Their birth is marked by very few, yet we all eagerly await them. They are one of the few organisms that, if I may use the phrase, carry the weight of the world on their shoulders. But they lack shoulders, or bones. Scientists studying them call it agrostology, taxonomists identify them as Graminoids, but we all call them grass.
|A carpet of grass in Western Ghats|
|Rice after an early morning shower|
|A caterpillar enjoys a fresh green blade of rice|
|Grass in June, Karnala Fort|
By mid-July, the landscape is lush green. The monsoon ephemerals mingle with the grasses, and they both combine different hues of green-and-blue to form an enigmatic mottle of dark and light patches. The colours are so vibrant that they seem to glow in the moonlight too. The monocultures of grass, especially of rice, are saturated with water which has aided in rapid growth of the crop.
The growth pattern of grasses is not constant throughout the Ghats. They are now well over ten inches tall in some places, while in others they’re barely over two inches off the ground. Certain species grow extremely swiftly, and cover hillsides in isolated or dense bushes.
|Grass flowers on the outcrop of Kanheri Hills, Sanjay Gandhi National Park|
In October most of the grasses have spent their energy successfully. They’ve flowered, and, with the aid of wind and insects, have been successfully pollinated, mated and produced seeds. Some already turn brown, while others last a little longer until the sun saps all the moisture from the surface of the earth. And so we come to the end of one of the billionth lifecycle of grasses.
|Grass in December|
|A Preying mantis mimicking a stick, or grass|
|Eristalinus visiting a sedge at Yeoor Hills|
|Pheidole sp. - Harvester Ants|
|Trachelostylis lawiana on partly degraded land|
|A pasture field on Peb Fort without boundaries|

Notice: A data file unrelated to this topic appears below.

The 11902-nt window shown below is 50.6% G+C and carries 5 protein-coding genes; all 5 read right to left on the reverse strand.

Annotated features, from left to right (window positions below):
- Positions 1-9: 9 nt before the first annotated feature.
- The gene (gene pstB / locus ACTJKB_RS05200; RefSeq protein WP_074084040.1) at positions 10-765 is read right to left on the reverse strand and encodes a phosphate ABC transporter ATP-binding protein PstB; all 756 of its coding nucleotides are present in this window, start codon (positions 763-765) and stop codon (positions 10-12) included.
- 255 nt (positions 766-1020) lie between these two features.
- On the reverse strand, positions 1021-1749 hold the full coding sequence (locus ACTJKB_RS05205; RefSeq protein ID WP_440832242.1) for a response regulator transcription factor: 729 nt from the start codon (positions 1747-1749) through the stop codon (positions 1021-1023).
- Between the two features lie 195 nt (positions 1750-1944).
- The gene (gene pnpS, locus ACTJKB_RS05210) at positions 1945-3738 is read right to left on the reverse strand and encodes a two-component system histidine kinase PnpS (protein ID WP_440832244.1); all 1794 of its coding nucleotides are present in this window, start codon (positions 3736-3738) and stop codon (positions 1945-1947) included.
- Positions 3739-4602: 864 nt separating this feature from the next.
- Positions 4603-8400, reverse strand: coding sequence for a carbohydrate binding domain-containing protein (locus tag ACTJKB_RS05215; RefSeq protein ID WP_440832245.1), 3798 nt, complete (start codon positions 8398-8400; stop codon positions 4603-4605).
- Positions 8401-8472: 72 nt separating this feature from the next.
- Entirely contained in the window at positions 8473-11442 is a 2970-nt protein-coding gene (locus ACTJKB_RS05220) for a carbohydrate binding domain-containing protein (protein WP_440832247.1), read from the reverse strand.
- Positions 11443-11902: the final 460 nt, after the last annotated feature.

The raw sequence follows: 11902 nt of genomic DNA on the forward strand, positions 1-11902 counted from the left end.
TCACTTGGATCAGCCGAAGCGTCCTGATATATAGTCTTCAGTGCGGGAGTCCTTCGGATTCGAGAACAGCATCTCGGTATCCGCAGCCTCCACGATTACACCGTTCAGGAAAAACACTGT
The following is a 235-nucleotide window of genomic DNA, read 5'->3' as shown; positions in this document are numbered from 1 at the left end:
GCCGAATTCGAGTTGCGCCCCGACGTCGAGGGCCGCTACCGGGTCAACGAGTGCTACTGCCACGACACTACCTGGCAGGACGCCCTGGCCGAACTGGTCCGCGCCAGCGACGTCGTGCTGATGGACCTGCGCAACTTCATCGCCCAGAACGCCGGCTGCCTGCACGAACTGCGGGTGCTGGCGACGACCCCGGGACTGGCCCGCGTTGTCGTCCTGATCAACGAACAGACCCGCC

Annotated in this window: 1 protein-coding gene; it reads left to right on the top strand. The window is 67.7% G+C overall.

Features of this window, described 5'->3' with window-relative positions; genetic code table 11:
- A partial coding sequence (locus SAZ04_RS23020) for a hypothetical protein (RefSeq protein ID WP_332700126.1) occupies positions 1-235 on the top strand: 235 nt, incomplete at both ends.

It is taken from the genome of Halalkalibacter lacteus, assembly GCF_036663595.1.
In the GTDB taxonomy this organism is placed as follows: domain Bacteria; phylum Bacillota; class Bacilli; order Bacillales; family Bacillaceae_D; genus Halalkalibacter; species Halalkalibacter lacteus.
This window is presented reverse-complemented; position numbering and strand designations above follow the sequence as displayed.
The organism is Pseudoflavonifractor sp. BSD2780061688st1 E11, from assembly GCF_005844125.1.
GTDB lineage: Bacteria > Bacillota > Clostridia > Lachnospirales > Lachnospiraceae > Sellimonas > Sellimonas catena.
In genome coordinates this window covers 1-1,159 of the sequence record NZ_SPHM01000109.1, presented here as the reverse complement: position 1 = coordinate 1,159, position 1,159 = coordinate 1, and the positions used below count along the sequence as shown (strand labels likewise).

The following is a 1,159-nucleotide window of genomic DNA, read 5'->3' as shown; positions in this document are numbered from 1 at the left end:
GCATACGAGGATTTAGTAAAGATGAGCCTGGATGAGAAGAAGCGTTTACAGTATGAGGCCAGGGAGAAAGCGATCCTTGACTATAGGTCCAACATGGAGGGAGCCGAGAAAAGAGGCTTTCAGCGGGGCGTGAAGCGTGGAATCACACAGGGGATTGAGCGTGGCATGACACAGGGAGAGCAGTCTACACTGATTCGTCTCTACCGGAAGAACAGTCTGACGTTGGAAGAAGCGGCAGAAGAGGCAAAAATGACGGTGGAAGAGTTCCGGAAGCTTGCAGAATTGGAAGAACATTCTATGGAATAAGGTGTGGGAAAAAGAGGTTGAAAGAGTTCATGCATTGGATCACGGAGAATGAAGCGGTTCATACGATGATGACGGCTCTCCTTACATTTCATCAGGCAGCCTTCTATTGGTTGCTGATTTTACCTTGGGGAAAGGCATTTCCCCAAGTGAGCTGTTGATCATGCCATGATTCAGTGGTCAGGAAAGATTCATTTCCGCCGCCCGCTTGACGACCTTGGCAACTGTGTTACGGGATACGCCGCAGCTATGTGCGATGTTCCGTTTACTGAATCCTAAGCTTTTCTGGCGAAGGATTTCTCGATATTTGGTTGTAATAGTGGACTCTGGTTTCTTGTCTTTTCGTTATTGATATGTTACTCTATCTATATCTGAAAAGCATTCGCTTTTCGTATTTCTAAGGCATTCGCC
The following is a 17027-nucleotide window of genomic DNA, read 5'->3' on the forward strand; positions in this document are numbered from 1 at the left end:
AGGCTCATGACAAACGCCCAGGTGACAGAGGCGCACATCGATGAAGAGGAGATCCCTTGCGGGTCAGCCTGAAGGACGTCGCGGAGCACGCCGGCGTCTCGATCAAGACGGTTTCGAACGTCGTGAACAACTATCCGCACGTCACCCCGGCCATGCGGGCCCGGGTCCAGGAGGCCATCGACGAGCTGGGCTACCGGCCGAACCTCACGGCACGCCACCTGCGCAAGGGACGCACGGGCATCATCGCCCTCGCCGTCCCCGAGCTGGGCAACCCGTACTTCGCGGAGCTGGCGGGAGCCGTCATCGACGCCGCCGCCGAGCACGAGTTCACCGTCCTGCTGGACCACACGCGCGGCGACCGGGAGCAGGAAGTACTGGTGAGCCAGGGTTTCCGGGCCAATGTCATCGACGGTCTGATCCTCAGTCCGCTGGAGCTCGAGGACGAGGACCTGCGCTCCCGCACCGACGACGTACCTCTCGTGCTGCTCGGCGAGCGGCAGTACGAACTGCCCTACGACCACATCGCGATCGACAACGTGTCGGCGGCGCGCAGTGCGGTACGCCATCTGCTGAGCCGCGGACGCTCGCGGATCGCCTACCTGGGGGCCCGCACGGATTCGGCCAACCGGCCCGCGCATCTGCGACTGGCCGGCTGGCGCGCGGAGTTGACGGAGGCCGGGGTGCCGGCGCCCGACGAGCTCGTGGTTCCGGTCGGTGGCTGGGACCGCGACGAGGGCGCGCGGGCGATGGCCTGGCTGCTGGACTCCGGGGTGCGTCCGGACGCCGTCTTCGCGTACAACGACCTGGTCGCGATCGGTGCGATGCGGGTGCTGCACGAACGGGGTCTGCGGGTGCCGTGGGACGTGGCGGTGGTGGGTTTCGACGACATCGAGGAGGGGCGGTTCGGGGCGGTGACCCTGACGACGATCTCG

Most of the grassland habitats along the Sahyadri occur over the Deccan Traps and the hinterland. The very few ones of the Konkan plain have been converted into paddies, and the ones on top of the Traps are being converted into “forestland” by planting monocultures of trees. This was especially the case on the “bare” mountains – mountains that were once dominated by grasses.
These monocultures replace completely the native ecosystem with, more than often, the exotic plantations. And as years go by the resident grasses are replaced by more resistant species of grasses. Another kind of monoculture is related to our food. Fields of grains and especially sugarcane also have a devastating effect on the biotic as well as abiotic factors of the region.
|Sugarcane fields in Kolhapur|
The biological diversity of this region is as a matter of fact quite poor. Only a few birds like the Baya Weavers, who are an adaptable bird species of the Ghats, and others that rely on small wetlands, reside in this region.
|The grass-rich slopes of Sindola Fort, Western Ghats|
On the treks in the Sahyadri, you’ll see that it is grasses that are the most dominant in numbers of all living things. And indeed they must be, for along Sahyadri’s steep slopes and lose soil, where no tree can get a hold, it is grasses that keeps the mountains from crumbling.